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Firefox falters, falls to record low in overall browser share

Gregg Keizer | July 7, 2014
Apple's Safari also sheds combined desktop-mobile share, while Google's browsers gain impressive ground.

Firefox's user share on all platforms -- desktop and mobile -- has plunged in the last two months as its desktop browser continued to bleed and its attempt to capture users on smartphones failed to move the needle, new data shows.

Apple's Safari fared almost as poorly since April, also losing significant user share, with a continued decline on mobile and a sudden slide on the desktop to blame.

During June, 17.3% of those who went online surfed the Web using a mobile browser, according to Aliso Viejo, Calif.-based Net Applications. Mobile browsing's climb of nearly 6 percentage points in the last 12 months represented a growth rate of 52%.

As in April, when Computerworld last analyzed desktop + mobile browser user share, June's numbers put the hurt on Mozilla most of all: Firefox's total user share -- the combination of desktop and mobile -- was 12.9% for June, its lowest level since Computerworld began tracking the metric five years ago, and 1.2 percentage points lower than just two months before.

Mozilla's problem remains an inability to attract a mobile audience. Although the company has long offered Firefox on Android and its Firefox OS has begun to appear on a limited number of smartphones, its mobile share was just seven-tenths of one percent, about three times smaller than the second-from-the-bottom mobile browser, Microsoft's Internet Explorer.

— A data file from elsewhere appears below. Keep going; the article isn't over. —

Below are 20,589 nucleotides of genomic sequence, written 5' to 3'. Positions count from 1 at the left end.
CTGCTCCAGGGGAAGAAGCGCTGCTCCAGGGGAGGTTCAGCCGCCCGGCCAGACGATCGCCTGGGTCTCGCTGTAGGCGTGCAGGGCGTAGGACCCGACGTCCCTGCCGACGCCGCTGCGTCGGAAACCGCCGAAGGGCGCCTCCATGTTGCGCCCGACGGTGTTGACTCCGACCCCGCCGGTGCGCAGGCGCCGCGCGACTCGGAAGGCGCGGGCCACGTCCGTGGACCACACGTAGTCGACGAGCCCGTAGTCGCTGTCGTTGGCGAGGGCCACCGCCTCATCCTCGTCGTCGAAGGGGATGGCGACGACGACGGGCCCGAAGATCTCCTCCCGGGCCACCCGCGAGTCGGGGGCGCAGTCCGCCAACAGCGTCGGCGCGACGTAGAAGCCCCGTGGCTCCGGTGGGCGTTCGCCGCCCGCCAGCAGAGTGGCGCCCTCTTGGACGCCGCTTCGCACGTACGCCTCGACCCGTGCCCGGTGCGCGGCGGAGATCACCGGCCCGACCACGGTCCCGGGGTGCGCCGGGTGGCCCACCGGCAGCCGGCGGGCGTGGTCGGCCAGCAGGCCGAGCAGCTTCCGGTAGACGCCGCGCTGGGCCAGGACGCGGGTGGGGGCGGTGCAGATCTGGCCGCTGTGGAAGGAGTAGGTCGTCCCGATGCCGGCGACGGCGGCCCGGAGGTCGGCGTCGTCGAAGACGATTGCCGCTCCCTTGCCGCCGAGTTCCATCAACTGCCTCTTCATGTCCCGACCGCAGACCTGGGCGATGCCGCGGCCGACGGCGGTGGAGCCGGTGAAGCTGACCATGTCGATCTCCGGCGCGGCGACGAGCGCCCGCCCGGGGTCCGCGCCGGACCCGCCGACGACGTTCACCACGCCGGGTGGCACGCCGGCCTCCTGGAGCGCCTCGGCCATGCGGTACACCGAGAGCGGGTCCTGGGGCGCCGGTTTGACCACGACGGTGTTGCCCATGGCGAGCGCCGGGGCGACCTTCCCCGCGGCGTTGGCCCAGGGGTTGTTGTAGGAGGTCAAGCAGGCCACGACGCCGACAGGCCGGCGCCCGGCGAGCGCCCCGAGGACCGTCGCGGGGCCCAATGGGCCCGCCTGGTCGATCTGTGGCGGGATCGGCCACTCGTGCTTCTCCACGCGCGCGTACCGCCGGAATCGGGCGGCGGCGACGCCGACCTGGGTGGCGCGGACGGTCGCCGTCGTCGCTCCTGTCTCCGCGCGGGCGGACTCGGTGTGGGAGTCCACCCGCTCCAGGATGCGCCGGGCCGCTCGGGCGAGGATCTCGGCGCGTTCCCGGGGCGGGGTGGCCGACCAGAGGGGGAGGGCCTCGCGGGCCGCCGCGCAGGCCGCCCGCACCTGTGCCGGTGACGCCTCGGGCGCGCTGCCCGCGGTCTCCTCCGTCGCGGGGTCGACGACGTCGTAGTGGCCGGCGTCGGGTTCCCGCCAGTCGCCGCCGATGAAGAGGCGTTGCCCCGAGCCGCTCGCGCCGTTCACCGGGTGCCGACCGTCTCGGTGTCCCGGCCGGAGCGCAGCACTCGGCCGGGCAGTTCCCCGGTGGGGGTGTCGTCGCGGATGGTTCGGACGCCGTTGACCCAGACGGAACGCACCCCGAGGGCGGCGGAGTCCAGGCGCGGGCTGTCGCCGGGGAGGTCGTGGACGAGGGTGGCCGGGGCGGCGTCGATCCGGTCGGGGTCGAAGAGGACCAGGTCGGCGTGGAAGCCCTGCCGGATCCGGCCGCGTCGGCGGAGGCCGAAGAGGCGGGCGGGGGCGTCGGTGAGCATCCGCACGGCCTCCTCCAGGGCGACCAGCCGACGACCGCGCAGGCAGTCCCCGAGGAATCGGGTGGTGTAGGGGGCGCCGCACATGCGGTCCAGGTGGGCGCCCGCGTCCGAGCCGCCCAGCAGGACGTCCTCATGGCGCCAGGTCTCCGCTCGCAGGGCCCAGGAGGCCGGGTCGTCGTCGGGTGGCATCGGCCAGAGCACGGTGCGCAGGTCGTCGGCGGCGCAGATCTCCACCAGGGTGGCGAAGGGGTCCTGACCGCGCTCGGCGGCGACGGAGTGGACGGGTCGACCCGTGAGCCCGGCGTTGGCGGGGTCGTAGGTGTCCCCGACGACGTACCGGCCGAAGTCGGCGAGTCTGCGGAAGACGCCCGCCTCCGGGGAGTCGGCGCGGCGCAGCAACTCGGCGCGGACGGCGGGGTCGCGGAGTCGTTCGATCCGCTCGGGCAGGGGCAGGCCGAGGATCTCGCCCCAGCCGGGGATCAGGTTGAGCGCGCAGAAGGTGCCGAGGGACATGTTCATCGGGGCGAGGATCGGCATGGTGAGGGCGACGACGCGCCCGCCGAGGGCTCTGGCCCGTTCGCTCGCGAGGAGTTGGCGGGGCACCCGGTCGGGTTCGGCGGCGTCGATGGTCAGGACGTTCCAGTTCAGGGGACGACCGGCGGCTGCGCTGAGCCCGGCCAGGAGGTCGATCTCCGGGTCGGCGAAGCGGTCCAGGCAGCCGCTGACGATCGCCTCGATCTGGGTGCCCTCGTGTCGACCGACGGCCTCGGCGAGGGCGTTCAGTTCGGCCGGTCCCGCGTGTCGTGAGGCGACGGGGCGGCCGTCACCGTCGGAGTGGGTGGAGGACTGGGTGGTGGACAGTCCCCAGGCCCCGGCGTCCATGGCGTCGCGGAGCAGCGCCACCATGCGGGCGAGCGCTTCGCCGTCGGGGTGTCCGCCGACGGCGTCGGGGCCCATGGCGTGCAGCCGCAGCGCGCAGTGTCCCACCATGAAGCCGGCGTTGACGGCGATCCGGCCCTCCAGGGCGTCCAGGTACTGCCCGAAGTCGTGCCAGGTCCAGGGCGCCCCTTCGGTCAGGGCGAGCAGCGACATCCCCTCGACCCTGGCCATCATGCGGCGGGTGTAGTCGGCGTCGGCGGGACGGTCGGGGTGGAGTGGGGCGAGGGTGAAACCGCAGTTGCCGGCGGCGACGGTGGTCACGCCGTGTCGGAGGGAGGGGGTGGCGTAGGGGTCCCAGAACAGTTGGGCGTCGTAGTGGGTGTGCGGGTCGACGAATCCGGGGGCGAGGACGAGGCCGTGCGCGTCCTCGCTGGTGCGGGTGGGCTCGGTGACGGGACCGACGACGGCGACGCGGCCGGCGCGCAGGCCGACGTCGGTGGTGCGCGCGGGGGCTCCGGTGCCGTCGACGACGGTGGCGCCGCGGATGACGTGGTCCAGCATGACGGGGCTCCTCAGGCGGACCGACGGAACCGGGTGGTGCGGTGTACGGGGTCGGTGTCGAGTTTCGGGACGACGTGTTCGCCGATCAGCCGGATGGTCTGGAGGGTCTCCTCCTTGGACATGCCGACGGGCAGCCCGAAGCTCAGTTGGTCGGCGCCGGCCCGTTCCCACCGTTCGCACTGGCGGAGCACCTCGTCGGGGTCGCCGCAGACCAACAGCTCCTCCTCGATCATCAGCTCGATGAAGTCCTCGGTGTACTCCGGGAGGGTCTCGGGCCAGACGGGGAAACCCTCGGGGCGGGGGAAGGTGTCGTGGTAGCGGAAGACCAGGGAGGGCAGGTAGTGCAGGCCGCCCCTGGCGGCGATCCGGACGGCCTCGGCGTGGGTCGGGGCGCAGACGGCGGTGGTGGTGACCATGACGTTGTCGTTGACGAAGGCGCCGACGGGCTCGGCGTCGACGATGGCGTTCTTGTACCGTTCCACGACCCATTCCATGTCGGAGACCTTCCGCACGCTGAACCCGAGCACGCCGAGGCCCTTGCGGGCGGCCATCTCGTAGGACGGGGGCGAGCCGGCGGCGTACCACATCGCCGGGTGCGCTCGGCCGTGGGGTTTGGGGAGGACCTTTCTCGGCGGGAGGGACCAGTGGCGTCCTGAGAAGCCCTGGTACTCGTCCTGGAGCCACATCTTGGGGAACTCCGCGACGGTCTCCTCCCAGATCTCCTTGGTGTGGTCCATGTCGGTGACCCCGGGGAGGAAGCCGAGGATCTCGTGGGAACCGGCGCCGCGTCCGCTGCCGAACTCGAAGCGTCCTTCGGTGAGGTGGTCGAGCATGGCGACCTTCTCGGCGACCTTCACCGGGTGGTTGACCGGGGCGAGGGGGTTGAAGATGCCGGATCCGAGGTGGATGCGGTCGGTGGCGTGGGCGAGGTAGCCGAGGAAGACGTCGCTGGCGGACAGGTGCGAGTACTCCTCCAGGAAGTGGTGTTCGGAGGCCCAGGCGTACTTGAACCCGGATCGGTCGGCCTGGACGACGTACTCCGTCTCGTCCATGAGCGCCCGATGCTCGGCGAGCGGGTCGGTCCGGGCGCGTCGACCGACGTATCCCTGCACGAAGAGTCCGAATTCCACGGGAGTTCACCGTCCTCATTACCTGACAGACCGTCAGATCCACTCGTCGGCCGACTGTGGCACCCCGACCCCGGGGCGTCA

Firefox hasn't helped itself of late, either. For the eighth straight month, the desktop version lost user share in June, falling by 1.3 percentage points to end with 15.4%. In the last year, Firefox's desktop user share as measured by Net Applications has dropped 3.6 percentage points, representing a 19% decline.

The timing is terrible, as Mozilla's current contract with Google ends in November. That deal, which assigned Google's search engine as the default for most Firefox customers, has generated the bulk of Mozilla's revenue. In 2012, for example, the last year for which financial data was available, Google paid Mozilla an estimated $272 million, or 88% of all Mozilla income.

Going into this year's contract renewal talks, Mozilla will be bargaining from a much weaker position, down 43% in total user share since June 2011.

Apple remained behind Mozilla in desktop + mobile browser user share, with a cumulative 12.3%, down from 13.1% two months earlier. Nearly two-third of its total was credited to Safari on iOS.

But the browser was hit by a one-two punch in June: Safari on iOS continued to shed share in June -- it's dropped 7.8 percentage points of mobile-only share in just the last 90 days, a 14% decline -- and the desktop version fell by four-tenths of a percentage point. Even so, the gap between Firefox and Safari has narrowed in the last two months, with the latter, even as it lost share, making up ground on the former.

 

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